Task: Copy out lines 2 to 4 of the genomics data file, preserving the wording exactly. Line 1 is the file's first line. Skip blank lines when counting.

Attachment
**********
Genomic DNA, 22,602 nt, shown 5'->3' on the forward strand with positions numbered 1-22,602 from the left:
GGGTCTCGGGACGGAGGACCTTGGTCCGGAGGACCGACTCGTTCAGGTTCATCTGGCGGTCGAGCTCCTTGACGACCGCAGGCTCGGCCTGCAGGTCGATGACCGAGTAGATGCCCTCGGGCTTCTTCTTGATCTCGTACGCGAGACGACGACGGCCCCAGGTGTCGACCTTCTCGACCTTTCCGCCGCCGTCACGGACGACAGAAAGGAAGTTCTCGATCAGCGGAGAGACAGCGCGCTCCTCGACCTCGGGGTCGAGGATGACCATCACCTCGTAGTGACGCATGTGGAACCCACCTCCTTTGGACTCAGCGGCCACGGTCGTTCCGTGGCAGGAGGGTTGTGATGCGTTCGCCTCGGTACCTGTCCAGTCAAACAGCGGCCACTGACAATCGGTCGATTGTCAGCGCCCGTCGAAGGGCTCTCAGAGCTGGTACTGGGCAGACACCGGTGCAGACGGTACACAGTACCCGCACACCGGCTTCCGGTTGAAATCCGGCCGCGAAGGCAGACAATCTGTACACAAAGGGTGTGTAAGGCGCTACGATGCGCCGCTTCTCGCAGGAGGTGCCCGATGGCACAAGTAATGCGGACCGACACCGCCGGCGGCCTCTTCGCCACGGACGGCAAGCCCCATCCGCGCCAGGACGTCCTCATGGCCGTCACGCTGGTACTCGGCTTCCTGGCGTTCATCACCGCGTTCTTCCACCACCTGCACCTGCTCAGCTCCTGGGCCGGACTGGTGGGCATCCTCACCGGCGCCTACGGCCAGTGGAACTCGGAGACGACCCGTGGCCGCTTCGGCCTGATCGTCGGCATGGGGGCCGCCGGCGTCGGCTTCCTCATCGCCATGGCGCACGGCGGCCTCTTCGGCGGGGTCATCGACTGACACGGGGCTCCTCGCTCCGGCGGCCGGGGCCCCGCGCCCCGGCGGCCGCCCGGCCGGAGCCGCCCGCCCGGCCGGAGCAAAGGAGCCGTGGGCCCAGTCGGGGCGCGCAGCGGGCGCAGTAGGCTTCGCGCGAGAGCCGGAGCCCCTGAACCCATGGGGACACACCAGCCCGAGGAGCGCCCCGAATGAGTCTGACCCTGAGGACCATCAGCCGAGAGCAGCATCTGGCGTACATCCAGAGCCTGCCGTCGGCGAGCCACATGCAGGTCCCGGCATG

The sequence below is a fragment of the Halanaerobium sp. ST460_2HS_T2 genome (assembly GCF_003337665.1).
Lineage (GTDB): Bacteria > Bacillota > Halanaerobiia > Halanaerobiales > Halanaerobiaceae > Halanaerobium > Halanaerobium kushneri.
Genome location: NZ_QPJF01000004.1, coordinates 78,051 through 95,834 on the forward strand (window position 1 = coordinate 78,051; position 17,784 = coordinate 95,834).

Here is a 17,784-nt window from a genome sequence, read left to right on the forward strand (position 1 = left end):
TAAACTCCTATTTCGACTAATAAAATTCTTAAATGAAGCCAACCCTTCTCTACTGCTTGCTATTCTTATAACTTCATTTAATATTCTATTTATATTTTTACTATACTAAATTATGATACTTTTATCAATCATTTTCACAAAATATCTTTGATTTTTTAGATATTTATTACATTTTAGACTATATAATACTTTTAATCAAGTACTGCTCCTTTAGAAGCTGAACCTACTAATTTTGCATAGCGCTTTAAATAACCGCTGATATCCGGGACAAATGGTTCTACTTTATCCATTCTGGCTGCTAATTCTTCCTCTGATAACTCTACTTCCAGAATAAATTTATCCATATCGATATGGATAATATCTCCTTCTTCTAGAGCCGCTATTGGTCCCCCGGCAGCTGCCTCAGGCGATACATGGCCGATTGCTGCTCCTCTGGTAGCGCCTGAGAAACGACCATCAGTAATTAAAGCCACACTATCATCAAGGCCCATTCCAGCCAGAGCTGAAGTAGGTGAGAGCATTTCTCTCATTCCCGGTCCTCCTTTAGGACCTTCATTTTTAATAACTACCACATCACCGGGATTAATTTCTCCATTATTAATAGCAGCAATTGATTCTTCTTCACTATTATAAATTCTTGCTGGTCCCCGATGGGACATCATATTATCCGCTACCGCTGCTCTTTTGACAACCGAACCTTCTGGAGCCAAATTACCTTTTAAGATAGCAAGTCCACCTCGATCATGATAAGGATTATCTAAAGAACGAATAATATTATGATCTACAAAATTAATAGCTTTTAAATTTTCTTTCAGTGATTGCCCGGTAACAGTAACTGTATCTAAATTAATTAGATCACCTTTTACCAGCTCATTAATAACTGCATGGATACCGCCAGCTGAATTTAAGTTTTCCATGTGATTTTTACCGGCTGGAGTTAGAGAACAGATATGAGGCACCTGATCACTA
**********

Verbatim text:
GGGTCTCGGGACGGAGGACCTTGGTCCGGAGGACCGACTCGTTCAGGTTCATCTGGCGGTCGAGCTCCTTGACGACCGCAGGCTCGGCCTGCAGGTCGATGACCGAGTAGATGCCCTCGGGCTTCTTCTTGATCTCGTACGCGAGACGACGACGGCCCCAGGTGTCGACCTTCTCGACCTTTCCGCCGCCGTCACGGACGACAGAAAGGAAGTTCTCGATCAGCGGAGAGACAGCGCGCTCCTCGACCTCGGGGTCGAGGATGACCATCACCTCGTAGTGACGCATGTGGAACCCACCTCCTTTGGACTCAGCGGCCACGGTCGTTCCGTGGCAGGAGGGTTGTGATGCGTTCGCCTCGGTACCTGTCCAGTCAAACAGCGGCCACTGACAATCGGTCGATTGTCAGCGCCCGTCGAAGGGCTCTCAGAGCTGGTACTGGGCAGACACCGGTGCAGACGGTACACAGTACCCGCACACCGGCTTCCGGTTGAAATCCGGCCGCGAAGGCAGACAATCTGTACACAAAGGGTGTGTAAGGCGCTACGATGCGCCGCTTCTCGCAGGAGGTGCCCGATGGCACAAGTAATGCGGACCGACACCGCCGGCGGCCTCTTCGCCACGGACGGCAAGCCCCATCCGCGCCAGGACGTCCTCATGGCCGTCACGCTGGTACTCGGCTTCCTGGCGTTCATCACCGCGTTCTTCCACCACCTGCACCTGCTCAGCTCCTGGGCCGGACTGGTGGGCATCCTCACCGGCGCCTACGGCCAGTGGAACTCGGAGACGACCCGTGGCCGCTTCGGCCTGATCGTCGGCATGGGGGCCGCCGGCGTCGGCTTCCTCATCGCCATGGCGCACGGCGGCCTCTTCGGCGGGGTCATCGACTGACACGGGGCTCCTCGCTCCGGCGGCCGGGGCCCCGCGCCCCGGCGGCCGCCCGGCCGGAGCCGCCCGCCCGGCCGGAGCAAAGGAGCCGTGGGCCCAGTCGGGGCGCGCAGCGGGCGCAGTAGGCTTCGCGCGAGAGCCGGAGCCCCTGAACCCATGGGGACACACCAGCCCGAGGAGCGCCCCGAATGAGTCTGACCCTGAGGACCATCAGCCGAGAGCAGCATCTGGCGTACATCCAGAGCCTGCCGTCGGCGAGCCACATGCAGGTCCCGGCATG

The sequence below is a fragment of the Halanaerobium sp. ST460_2HS_T2 genome (assembly GCF_003337665.1).
Lineage (GTDB): Bacteria > Bacillota > Halanaerobiia > Halanaerobiales > Halanaerobiaceae > Halanaerobium > Halanaerobium kushneri.